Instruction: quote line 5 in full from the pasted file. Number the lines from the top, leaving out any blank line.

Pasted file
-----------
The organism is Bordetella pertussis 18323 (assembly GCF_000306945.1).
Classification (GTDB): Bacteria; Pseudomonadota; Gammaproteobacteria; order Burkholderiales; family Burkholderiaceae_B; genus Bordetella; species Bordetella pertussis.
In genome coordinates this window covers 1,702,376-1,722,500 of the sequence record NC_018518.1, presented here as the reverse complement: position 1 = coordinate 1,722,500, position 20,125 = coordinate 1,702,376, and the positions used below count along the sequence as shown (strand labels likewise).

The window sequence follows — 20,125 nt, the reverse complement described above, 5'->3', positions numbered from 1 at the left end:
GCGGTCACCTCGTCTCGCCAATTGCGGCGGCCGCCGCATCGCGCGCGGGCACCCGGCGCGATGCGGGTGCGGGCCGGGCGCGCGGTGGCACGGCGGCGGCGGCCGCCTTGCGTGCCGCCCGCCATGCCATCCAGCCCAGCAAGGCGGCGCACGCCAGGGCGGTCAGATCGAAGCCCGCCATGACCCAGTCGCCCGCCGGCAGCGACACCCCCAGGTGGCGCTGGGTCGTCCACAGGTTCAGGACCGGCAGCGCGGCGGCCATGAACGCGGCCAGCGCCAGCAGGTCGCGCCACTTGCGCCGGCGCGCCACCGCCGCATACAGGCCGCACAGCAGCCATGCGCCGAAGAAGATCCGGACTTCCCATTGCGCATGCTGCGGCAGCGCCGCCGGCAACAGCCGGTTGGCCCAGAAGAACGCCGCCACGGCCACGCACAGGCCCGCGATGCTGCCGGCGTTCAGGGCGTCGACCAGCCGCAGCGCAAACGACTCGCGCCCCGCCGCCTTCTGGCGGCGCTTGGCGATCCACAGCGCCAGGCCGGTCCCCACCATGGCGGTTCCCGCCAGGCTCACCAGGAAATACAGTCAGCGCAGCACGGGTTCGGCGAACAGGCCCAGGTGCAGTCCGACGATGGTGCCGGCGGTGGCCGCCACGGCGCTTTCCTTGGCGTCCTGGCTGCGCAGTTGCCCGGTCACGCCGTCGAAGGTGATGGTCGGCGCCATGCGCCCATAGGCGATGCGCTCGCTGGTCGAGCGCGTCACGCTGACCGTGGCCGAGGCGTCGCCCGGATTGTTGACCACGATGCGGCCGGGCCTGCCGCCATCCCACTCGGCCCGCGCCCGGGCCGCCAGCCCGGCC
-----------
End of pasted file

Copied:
GCGGTCACCTCGTCTCGCCAATTGCGGCGGCCGCCGCATCGCGCGCGGGCACCCGGCGCGATGCGGGTGCGGGCCGGGCGCGCGGTGGCACGGCGGCGGCGGCCGCCTTGCGTGCCGCCCGCCATGCCATCCAGCCCAGCAAGGCGGCGCACGCCAGGGCGGTCAGATCGAAGCCCGCCATGACCCAGTCGCCCGCCGGCAGCGACACCCCCAGGTGGCGCTGGGTCGTCCACAGGTTCAGGACCGGCAGCGCGGCGGCCATGAACGCGGCCAGCGCCAGCAGGTCGCGCCACTTGCGCCGGCGCGCCACCGCCGCATACAGGCCGCACAGCAGCCATGCGCCGAAGAAGATCCGGACTTCCCATTGCGCATGCTGCGGCAGCGCCGCCGGCAACAGCCGGTTGGCCCAGAAGAACGCCGCCACGGCCACGCACAGGCCCGCGATGCTGCCGGCGTTCAGGGCGTCGACCAGCCGCAGCGCAAACGACTCGCGCCCCGCCGCCTTCTGGCGGCGCTTGGCGATCCACAGCGCCAGGCCGGTCCCCACCATGGCGGTTCCCGCCAGGCTCACCAGGAAATACAGTCAGCGCAGCACGGGTTCGGCGAACAGGCCCAGGTGCAGTCCGACGATGGTGCCGGCGGTGGCCGCCACGGCGCTTTCCTTGGCGTCCTGGCTGCGCAGTTGCCCGGTCACGCCGTCGAAGGTGATGGTCGGCGCCATGCGCCCATAGGCGATGCGCTCGCTGGTCGAGCGCGTCACGCTGACCGTGGCCGAGGCGTCGCCCGGATTGTTGACCACGATGCGGCCGGGCCTGCCGCCATCCCACTCGGCCCGCGCCCGGGCCGCCAGCCCGGCC